“Stay away from that one. You don’t want a sexual harassment charge.”
Needless to say I was at a loss for words. I knew he didn’t think I did anything he was just explaining to me without explaining to me that I could be fired over a sexual harassment complaint for an argument. I’m on good terms with the woman I argued with. She later saw the ridiculousness of what she said. I still to this day don’t know if I’ve even met the supervisor who made the complaint against me. But that day did something to me. It made me mad; furious. I wasn’t fired. However, there was a complaint lodged against me by a faceless accuser and no one wanted to hear my side of the story. I knew I hadn’t done anything wrong, at least no more than the woman I argued with so why was I being treated like a criminal and warned about sexual harassment charges? Why was everyone given a voice in this situation but me?
I went on youtube, for the first time I believe. I don’t remember what I typed in the search bar. Probably something along the lines of “WHAT THE F#&K!?” I soon became one of the many youtube “debaters” who would seek out videos where I know people will be saying things I disagree with. That got old. I wasn’t angry anymore but I still felt like I needed to do something to right the wrong done to me. Then I stumbled across a video on an account called TheHappyMisogynist.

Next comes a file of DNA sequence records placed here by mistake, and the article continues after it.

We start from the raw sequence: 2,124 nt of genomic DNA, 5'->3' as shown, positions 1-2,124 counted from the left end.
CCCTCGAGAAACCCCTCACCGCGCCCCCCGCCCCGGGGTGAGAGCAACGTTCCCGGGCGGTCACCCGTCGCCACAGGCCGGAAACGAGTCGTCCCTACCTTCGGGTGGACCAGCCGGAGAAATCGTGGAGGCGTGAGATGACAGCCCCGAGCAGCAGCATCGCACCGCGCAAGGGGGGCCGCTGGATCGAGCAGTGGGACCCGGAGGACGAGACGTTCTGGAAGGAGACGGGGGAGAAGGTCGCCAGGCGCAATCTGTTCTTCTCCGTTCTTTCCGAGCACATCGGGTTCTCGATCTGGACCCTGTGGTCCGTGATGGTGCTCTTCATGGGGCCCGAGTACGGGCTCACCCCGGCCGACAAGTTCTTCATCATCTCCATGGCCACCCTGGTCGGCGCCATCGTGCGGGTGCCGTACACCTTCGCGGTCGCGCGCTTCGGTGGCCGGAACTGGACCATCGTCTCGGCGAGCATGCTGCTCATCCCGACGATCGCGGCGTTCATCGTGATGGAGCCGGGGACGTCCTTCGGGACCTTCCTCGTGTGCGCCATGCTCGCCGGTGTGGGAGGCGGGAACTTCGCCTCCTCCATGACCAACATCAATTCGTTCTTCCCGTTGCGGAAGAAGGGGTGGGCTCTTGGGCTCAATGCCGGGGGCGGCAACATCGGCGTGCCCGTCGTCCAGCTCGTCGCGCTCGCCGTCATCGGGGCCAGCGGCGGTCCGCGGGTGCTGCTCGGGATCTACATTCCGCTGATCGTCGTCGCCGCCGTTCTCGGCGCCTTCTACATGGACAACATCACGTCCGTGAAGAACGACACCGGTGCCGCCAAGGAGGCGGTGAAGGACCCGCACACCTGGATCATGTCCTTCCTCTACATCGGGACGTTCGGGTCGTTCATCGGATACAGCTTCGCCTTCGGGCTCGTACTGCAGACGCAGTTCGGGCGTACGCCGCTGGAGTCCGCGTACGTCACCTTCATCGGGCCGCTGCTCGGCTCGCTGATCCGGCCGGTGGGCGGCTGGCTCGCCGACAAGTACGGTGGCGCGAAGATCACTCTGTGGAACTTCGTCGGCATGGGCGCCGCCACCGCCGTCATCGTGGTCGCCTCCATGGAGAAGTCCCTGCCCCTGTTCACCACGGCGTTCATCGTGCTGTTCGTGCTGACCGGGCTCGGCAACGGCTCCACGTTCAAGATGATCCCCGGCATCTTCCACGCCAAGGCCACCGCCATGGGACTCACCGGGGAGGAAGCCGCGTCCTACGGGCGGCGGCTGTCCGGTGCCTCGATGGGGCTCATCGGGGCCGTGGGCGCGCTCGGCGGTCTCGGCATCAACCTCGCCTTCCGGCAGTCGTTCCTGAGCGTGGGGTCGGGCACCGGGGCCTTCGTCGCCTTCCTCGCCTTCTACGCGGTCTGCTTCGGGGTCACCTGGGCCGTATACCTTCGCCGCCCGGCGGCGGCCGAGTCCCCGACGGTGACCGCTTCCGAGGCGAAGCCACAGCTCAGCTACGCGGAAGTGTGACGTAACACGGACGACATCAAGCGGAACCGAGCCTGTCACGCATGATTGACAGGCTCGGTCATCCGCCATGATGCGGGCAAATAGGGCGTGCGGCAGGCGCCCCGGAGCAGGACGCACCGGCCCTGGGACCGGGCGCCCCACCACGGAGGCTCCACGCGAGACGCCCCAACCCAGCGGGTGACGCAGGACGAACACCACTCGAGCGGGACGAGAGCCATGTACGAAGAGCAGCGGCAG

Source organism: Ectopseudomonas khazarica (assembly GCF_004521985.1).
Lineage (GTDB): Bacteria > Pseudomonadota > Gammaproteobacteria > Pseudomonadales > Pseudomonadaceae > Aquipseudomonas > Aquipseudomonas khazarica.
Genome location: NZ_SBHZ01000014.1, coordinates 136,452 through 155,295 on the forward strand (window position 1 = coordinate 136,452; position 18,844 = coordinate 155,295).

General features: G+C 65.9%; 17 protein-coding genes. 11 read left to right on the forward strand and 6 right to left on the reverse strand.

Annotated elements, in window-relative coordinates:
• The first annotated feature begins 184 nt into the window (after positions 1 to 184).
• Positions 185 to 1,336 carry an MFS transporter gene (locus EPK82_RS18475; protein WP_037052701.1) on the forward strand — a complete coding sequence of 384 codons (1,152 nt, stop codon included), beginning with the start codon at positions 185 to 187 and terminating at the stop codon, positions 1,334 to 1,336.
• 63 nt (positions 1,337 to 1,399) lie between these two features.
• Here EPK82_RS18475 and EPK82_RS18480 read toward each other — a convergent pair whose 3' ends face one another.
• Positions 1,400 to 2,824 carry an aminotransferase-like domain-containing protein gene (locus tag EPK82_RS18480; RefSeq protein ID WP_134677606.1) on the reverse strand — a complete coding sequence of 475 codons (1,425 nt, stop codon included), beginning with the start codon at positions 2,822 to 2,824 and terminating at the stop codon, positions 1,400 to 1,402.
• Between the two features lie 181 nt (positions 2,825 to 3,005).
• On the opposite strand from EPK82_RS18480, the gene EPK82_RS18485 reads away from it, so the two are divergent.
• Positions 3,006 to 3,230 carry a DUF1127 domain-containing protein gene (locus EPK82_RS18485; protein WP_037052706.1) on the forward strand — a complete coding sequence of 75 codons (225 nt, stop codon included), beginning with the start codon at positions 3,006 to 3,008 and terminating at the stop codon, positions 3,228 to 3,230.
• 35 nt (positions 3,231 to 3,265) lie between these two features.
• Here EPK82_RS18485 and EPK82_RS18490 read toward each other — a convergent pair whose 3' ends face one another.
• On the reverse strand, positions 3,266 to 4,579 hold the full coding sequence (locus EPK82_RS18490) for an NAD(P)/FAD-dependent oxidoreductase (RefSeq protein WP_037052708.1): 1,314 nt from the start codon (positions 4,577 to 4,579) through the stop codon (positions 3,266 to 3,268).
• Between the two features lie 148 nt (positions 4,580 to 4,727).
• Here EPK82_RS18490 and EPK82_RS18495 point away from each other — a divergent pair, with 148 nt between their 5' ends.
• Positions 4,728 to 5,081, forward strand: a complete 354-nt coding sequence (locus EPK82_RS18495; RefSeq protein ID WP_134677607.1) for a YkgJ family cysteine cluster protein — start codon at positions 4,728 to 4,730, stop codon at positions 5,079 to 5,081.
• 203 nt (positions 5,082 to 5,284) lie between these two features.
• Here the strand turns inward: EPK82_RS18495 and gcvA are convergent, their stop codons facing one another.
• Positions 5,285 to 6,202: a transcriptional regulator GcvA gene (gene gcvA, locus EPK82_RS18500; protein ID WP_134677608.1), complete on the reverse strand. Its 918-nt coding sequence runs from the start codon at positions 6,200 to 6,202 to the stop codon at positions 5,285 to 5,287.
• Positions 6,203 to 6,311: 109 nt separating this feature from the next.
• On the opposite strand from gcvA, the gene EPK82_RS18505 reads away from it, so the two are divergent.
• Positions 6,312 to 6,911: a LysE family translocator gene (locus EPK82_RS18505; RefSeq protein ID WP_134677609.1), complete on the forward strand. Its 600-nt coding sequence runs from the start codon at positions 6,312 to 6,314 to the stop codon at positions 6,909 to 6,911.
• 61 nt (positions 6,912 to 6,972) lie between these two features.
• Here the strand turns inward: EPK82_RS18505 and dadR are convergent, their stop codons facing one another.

After that things just started falling into place. At first I was just ripping off Paul’s style. Then I tried, with my blog at least, to do some things different. I never really had a “red pill” moment. In fact I think this is the first time I’ve ever typed red pill and I write fiction so that’s really saying something. What I received through videos on men’s issues was a name for one of the major reasons why men’s issues continue to exist; feminism. Everyone I saw who flew the feminist banner spewed the same hateful garbage. Some fluffed it up in ludicrous theories while others proudly shouted their hatred of the male sex. It was always obvious to me that a bias against men existed. Now I had a name for it.
Those who follow the feminist ideology propagate that all men need feminism’s “end violence against women” and “men can stop rape” classes as young boys to prevent them from being abusers and rapists as men.
I am not a dog that needs to be trained to lick at the heel of the feminist ideology.
After writing for Men’s News Daily, I was invited to write for A Voice for Men, though I still wanted to do more. I’ve been interested in creating music for a large portion of my life. Artists tend to put their ideals into their work and thus the message that men and boys are not the oppressive overlords that feminists claim made its way into my music.
When time in-between my two jobs permit, I’ll be busy producing content for my website and AVfM. Men are human beings, not abusers. Masculinity and male sexuality are not an affront to women’s humanity and no feminist is the authority on what makes a man good or bad.
Spread the word.